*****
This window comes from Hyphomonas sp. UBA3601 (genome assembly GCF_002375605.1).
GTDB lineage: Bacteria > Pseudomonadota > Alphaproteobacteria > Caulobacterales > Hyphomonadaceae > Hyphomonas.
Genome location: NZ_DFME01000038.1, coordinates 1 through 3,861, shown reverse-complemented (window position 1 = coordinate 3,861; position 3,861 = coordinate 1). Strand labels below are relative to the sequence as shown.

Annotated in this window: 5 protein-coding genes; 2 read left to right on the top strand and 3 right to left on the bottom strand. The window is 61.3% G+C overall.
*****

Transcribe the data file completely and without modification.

This window comes from Hyphomonas sp. UBA3601 (genome assembly GCF_002375605.1).
GTDB lineage: Bacteria > Pseudomonadota > Alphaproteobacteria > Caulobacterales > Hyphomonadaceae > Hyphomonas.
Genome location: NZ_DFME01000038.1, coordinates 1 through 3,861, shown reverse-complemented (window position 1 = coordinate 3,861; position 3,861 = coordinate 1). Strand labels below are relative to the sequence as shown.

Annotated in this window: 5 protein-coding genes; 2 read left to right on the top strand and 3 right to left on the bottom strand. The window is 61.3% G+C overall.